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Pop's antique dealer

Sea yarns, Japanese folk tales and Civil War stories -- Colin Meloy weaves them all into jangly post-new wave.

October 08, 2006|Ann Powers | Times Staff Writer

COLIN MELOY has probably never plucked a lyre, but the gesture would be appropriate. As leader of the Decemberists, Portland, Oregon's master purveyors of eccentric pop, Meloy pens lyrics that can seem as ancient as Homer: tales of seafarers and soldiers that songs have transported for thousands of years.

"The Crane Wife," the band's new album, and its first on Capitol Records after several successful indie releases, continues his story collecting. In the title track, a three-part epic based on a Japanese folk tale, a bird transforms into a bride, only to flee when her husband discovers that she still has her feathers. "Yankee Bayonet," a lovely duet with fellow Northwesterner Laura Veirs, is a Civil War ghost story. "O Valencia!" recasts "Romeo and Juliet" in Spain. And there's a rambling, 11-minute suite of watery horror stories, climaxing with the chilling pronouncement, "Go to sleep ... you'll not feel the drowning."

"I got that from 'In Patagonia' by Bruce Chatwin," Meloy said over tea and toast at the Grafton hotel last week. "There's a great section about a 19th century sailor who had journaled all this stuff when he was a kid. At one point his boat is stuck in a squall and it looks like it's going to capsize, and he's down in his bunk with some of the older boys, and one says that to him. And it really struck me -- wow, so harrowing."

One expects to hear lyrics taken from such sources to be accompanied by a lone dulcimer, not the sprightly post-new wave jangle that made the Decemberists' three albums on the independent label Kill Rock Stars college-rock hits. The group does include an accordionist -- Jenny Conlee -- and dabbles in glockenspiels and trumpets. But its sound is pop, as is Meloy's attitude.

"I think it's in my bone structure, the idea of creating pop songs," said Meloy, who grew up in Helena, Mont., reading the Romantic poets and idolizing Morrissey. "It's like writing poetry. There is a structure. That quality played into my love of bands like XTC and Robyn Hitchcock and Squeeze. I really appreciate the craft. And there's a self-reflexive quality to pop -- it's always meta, always consuming itself."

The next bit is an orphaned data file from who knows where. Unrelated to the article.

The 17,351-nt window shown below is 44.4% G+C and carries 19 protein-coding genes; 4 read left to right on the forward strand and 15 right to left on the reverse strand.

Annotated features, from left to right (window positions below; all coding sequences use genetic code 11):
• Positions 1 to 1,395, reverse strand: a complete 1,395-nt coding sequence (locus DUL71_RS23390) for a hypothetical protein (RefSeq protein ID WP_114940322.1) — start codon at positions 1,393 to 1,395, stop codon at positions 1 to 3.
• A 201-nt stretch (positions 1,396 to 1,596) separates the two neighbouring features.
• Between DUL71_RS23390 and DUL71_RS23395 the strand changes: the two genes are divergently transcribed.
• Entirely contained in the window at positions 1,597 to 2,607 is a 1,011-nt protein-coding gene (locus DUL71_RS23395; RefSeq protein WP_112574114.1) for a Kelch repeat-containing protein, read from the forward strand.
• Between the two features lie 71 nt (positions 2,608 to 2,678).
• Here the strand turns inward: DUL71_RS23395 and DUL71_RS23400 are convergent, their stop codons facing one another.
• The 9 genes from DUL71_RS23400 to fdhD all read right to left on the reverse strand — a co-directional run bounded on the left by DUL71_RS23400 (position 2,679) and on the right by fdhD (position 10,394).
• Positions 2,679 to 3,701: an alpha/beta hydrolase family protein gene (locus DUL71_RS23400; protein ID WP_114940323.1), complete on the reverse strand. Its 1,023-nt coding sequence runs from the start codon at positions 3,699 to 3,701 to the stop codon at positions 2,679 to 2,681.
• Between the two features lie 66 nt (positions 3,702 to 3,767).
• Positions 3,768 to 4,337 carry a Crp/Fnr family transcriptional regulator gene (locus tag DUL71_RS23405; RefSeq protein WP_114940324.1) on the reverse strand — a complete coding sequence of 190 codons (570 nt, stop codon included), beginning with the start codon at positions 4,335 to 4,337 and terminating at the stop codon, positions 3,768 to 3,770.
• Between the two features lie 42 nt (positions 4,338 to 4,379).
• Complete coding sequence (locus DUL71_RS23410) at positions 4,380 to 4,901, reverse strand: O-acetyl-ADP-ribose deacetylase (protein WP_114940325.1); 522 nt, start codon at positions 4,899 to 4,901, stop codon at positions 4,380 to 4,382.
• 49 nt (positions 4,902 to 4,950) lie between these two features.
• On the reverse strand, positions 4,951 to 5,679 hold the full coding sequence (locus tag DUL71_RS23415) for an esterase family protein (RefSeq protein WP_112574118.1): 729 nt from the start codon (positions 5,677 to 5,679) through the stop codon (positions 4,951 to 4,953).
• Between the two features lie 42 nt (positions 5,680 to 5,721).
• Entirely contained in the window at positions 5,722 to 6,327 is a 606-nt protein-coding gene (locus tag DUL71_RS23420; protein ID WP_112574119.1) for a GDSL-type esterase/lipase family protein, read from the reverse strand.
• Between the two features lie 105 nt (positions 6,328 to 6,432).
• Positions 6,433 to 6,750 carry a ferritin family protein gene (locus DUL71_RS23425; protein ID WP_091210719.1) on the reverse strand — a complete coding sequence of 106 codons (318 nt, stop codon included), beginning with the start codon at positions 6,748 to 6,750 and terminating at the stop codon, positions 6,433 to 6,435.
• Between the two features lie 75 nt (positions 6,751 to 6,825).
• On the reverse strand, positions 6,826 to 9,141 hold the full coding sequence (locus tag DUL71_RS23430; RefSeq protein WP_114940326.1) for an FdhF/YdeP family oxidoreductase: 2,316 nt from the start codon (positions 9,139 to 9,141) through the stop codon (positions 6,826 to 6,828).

On "The Crane Wife," the group moves beyond jangle pop toward a blend of highflying progressive rock and electrified folk, inspired by epic counterculture-era albums such as Fairport Convention's "Liege & Lief." New takes on "prog" and folk abound in rock now, but Meloy's popwise ways make the Decemberists' take on this notoriously hippie-ish era unusually accessible.

With that clarity comes a risk. "I feel like I'm constantly almost falling into the sea of novelty, and I don't know what tether, if any, is keeping me out of it," Meloy said with a laugh.

Two things save the Decemberists, who play the Wiltern LG on Oct. 21, from being a joke band -- Meloy's highly singable melodies, fleshed out by bandmates whose skills run from bluegrass to chamber music, and his whimsical take on material he digs up from outside sources or his own head. The 32-year-old learned song craft from listening to the artists he loved in high school. And the playful tone of his lyrics is right in sync with his peers.


Like minds

IN recent years, an array of artists who, like Meloy, engage with the past in a new way has emerged. This group can't be called a movement, though its members are mostly in their 30s or 40s and have fairly recently earned fame. What they share is a fascination with worlds beyond the reach of contemporary life and a desire to discover how those worlds might connect to the rush of the contemporary.

Some, including the writers Daniel Handler (a.k.a. Lemony Snicket), Jonathan Lethem and Wesley Stace, blend the historical and the wondrous by connecting to such old-fashioned genres as children's horror, the noirish detective story and the Victorian novel. Others, among them graphic novelist Chris Ware and silent-film revivalist Guy Maddin, work in vintage styles, but with a melancholy sense of distance. Songwriter Stephin Merritt revived the pop standard for indie rockers; humorist John Hodgman revamped the almanac. Like these artists, the Decemberists explore the antique to gain a new perspective on emotion itself.

"American history is so crammed with drama -- with greed and murder and blood and bum luck -- it's just a treasure trove of subject matter compared to the highly pleasant but mundane realities of my own life," said essayist Sarah Vowell, one of the few women working in this vein, in an interview. "Colin has one song [from the 2005 Decemberists album, 'Picaresque'] about a lover lost at sea. I doubt anything that romantic and wistful has happened to him personally. It certainly hasn't to me. Jet Blue lost my luggage last month, but as song material that lacks a certain gravitas."

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